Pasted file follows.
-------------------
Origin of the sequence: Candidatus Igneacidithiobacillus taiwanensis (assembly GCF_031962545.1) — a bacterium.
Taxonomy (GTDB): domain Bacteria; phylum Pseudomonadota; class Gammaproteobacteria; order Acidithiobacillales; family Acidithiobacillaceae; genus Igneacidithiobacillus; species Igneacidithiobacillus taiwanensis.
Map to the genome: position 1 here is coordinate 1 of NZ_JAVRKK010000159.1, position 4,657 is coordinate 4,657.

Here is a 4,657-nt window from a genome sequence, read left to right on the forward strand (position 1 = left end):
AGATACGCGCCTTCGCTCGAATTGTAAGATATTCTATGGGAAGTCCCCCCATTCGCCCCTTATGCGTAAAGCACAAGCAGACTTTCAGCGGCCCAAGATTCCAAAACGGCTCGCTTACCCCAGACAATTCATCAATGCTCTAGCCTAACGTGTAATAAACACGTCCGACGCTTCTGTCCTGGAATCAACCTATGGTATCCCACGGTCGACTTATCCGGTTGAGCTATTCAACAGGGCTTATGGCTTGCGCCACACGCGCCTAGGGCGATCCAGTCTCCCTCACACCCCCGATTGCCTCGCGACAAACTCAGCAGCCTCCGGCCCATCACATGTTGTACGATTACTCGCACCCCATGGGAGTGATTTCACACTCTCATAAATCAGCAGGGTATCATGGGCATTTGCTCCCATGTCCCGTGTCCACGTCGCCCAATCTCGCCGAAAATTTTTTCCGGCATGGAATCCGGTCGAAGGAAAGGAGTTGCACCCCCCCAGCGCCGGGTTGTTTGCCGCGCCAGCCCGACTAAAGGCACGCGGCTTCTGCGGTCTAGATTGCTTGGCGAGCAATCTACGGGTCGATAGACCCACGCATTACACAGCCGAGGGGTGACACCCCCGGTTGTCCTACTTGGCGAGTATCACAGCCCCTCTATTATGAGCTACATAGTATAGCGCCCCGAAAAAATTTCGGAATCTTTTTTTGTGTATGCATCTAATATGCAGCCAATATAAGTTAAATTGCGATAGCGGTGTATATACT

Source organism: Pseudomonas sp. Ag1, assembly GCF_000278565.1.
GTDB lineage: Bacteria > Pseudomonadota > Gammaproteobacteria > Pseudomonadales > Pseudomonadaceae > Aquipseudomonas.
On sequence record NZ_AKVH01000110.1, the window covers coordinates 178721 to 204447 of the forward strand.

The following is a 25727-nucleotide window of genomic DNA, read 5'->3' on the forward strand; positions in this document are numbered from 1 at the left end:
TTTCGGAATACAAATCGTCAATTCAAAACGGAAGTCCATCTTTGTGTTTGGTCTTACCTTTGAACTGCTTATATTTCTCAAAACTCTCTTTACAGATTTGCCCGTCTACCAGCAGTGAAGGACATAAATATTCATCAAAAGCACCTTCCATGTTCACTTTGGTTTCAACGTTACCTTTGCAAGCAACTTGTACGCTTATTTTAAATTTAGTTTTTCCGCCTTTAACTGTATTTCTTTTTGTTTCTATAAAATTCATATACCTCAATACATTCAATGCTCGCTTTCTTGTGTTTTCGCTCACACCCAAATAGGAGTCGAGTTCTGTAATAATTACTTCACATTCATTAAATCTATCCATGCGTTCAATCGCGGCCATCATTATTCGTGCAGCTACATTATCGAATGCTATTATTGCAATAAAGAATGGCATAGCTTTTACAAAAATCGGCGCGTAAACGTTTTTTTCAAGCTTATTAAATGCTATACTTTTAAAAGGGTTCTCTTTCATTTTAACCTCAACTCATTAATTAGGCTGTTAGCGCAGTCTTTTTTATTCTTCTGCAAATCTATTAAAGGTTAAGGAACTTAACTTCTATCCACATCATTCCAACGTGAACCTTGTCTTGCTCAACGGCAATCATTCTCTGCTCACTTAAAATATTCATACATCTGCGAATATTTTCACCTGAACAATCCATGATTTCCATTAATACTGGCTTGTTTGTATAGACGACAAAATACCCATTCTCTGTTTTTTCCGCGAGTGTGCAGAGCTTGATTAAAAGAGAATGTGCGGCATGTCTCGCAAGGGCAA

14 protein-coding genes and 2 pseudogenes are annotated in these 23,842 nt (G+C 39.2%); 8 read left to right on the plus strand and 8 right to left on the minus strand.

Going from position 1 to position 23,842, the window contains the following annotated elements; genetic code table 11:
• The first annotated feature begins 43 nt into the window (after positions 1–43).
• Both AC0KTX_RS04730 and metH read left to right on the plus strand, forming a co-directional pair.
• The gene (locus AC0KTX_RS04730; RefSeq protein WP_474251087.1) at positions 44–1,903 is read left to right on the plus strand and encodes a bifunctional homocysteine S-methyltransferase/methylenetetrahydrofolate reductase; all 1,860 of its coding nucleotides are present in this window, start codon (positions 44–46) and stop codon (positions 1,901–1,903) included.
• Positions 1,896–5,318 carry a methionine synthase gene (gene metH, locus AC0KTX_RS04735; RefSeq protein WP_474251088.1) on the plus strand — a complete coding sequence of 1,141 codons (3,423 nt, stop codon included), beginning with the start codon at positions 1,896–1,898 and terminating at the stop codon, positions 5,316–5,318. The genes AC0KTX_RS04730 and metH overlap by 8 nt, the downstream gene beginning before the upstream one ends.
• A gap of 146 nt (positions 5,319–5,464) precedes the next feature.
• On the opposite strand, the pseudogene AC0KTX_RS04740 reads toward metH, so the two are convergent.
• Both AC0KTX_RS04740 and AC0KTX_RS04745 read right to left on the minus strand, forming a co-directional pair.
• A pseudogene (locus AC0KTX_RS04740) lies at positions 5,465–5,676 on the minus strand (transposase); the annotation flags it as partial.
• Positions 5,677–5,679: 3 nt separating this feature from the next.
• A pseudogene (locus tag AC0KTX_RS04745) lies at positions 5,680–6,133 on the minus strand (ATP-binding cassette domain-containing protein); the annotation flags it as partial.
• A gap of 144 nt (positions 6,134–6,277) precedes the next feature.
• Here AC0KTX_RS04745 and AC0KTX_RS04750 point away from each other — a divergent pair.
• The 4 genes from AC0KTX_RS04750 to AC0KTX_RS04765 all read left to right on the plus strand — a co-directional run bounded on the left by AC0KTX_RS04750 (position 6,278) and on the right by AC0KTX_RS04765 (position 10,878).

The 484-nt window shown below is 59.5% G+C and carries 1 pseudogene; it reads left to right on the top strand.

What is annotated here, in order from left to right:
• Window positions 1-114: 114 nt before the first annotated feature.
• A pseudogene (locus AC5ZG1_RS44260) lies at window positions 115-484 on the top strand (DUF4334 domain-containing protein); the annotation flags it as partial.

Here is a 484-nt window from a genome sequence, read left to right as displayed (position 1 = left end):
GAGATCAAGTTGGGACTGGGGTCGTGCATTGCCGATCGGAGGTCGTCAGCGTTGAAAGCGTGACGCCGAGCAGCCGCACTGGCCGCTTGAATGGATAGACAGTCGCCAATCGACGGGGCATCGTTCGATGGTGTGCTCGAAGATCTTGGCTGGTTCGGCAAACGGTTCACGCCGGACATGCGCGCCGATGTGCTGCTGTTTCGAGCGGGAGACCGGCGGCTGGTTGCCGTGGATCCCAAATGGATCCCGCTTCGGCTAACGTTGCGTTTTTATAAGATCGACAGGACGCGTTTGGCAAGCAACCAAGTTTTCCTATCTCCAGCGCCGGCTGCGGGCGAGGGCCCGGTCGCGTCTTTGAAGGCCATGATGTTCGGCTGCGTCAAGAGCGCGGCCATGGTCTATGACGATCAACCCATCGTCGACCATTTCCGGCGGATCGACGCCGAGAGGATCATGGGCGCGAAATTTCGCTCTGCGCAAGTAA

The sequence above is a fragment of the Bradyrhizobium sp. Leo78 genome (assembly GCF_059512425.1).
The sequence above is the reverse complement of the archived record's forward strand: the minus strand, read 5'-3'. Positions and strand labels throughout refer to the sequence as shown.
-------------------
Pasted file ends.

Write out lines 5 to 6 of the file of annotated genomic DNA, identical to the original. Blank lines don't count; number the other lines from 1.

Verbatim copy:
AGATACGCGCCTTCGCTCGAATTGTAAGATATTCTATGGGAAGTCCCCCCATTCGCCCCTTATGCGTAAAGCACAAGCAGACTTTCAGCGGCCCAAGATTCCAAAACGGCTCGCTTACCCCAGACAATTCATCAATGCTCTAGCCTAACGTGTAATAAACACGTCCGACGCTTCTGTCCTGGAATCAACCTATGGTATCCCACGGTCGACTTATCCGGTTGAGCTATTCAACAGGGCTTATGGCTTGCGCCACACGCGCCTAGGGCGATCCAGTCTCCCTCACACCCCCGATTGCCTCGCGACAAACTCAGCAGCCTCCGGCCCATCACATGTTGTACGATTACTCGCACCCCATGGGAGTGATTTCACACTCTCATAAATCAGCAGGGTATCATGGGCATTTGCTCCCATGTCCCGTGTCCACGTCGCCCAATCTCGCCGAAAATTTTTTCCGGCATGGAATCCGGTCGAAGGAAAGGAGTTGCACCCCCCCAGCGCCGGGTTGTTTGCCGCGCCAGCCCGACTAAAGGCACGCGGCTTCTGCGGTCTAGATTGCTTGGCGAGCAATCTACGGGTCGATAGACCCACGCATTACACAGCCGAGGGGTGACACCCCCGGTTGTCCTACTTGGCGAGTATCACAGCCCCTCTATTATGAGCTACATAGTATAGCGCCCCGAAAAAATTTCGGAATCTTTTTTTGTGTATGCATCTAATATGCAGCCAATATAAGTTAAATTGCGATAGCGGTGTATATACT

Source organism: Pseudomonas sp. Ag1, assembly GCF_000278565.1.